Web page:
I am almost 40 years old. I am a strong, independent, generally happy human, who has figured out how to live solo while constantly reminding myself to ask for help, because, after all, asking makes me stronger, which I never quite understood, but whatever, I digress.
I rock. I kill spiders on my own, change my own wiper blades (with help), and walk confidently alone down most of my city’s streets, head high, shoulders back. Whatever has been thrown at me in my life, I have dealt with it largely alone (minus a huge support network, but I’m making a point here), because, well, I have no choice. I’m kind of a bad-ass in this area, if you’ll forgive my immodesty.
But sometimes, I am just a scared 5-year-old blinking away tears in the dark hours of the night.
As a young ‘un, I wasn’t scared of monsters. Quicksand, yes: damn you, A Neverending Story. Until I got older, I wasn’t too scared of looking foolish. What I was scared of, probably like many kids, was death.
Death, specifically, of my parents.
Lying awake and wide-eyed in my bed, covers literally at my chin, I would stare at the ceiling and try vainly not to think how absolutely devastated I would be if my parents were gone. But I could. I could conjure up clear emotional imprints, almost like reverse memories, of what it would feel like. It was awful, terrifying, breath-stealing. These moments didn’t happen very often, but when they did, I would wind up in quiet hysterics, gasping in tears, trying hard not to sob outright. Sometimes, I would give in and go stand next to my parents’ beds and stare at them until either they a) woke up and asked me what was wrong or b) I got tired and went back to sleep.
Today, I can have a more intellectual approach to such thoughts, more or less. Though it’s hopefully a long way off, there will come a time when my parents won’t be a phone call away, and that still makes me well up a bit, but it’s manageable.
But lately, there have been nights when I’ve found myself lying in bed, covers to my chin, having to work really hard to keep from devolving into an ugly cry.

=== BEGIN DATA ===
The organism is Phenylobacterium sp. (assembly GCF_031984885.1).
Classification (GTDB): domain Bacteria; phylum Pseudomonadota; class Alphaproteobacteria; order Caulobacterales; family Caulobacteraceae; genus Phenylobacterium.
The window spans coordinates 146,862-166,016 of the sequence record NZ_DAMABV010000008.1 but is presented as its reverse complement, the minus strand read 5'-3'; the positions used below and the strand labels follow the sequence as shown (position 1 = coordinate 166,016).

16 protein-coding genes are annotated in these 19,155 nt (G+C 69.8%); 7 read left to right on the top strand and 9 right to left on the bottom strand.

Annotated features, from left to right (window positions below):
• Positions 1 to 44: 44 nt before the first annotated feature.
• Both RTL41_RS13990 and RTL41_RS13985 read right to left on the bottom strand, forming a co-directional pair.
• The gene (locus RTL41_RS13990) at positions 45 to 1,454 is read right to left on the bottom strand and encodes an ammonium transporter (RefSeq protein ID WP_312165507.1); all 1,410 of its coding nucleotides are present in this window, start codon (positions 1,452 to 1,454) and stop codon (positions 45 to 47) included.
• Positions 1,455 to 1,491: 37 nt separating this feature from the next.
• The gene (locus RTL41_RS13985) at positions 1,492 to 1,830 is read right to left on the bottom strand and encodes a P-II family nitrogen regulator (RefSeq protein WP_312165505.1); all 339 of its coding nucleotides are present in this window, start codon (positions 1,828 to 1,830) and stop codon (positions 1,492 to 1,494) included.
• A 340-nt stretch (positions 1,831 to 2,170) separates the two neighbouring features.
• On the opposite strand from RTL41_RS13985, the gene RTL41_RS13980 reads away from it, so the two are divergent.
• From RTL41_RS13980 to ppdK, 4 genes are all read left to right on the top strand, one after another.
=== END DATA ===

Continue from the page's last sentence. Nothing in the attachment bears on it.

Only this time, it’s about my dog.
Sadie is 6 years old, give or take; it’s hard to know since I got her from a shelter. Given that her breed is undetermined, I don’t really have a clue what her life expectancy is. Until recently, her mortality was just a concept. She’s still spry, still her calm, happy self. Hopefully, our goodbyes won’t happen for a while. And if they happen sooner, I will handle them in the moment, as I usually do. I’m good like that, in the moment.
It the imagination times, the quiet times when there’s nothing to do, however, that get me. Just like those long-ago waking nightmares of 5-year-old me, I feel an echo of the physical and mental hurt I will feel when I have to say goodbye to the creature that has, literally, changing my life. I lie there, eyes full, chastising myself that I’m being foolish, and thinking how parents and couples must experience some level of this fear countless times, but still I’m unable, in that moment, to shut it off.
Why is my brain going there these days? I have no idea, but I wish it would quit it. I suppose I could blame social media, which insists on showing me articles about dog euthanasia and heart-wrenching posts about beloved pets who have gone to the great dog park in the sky. Or maybe I’m just, like the Beznoska side of my family, getting more sentimental with age.
Luckily, it passes. But it leaves a mark, I think, enough so that I wanted to write about it. I guess that’s part of love, right?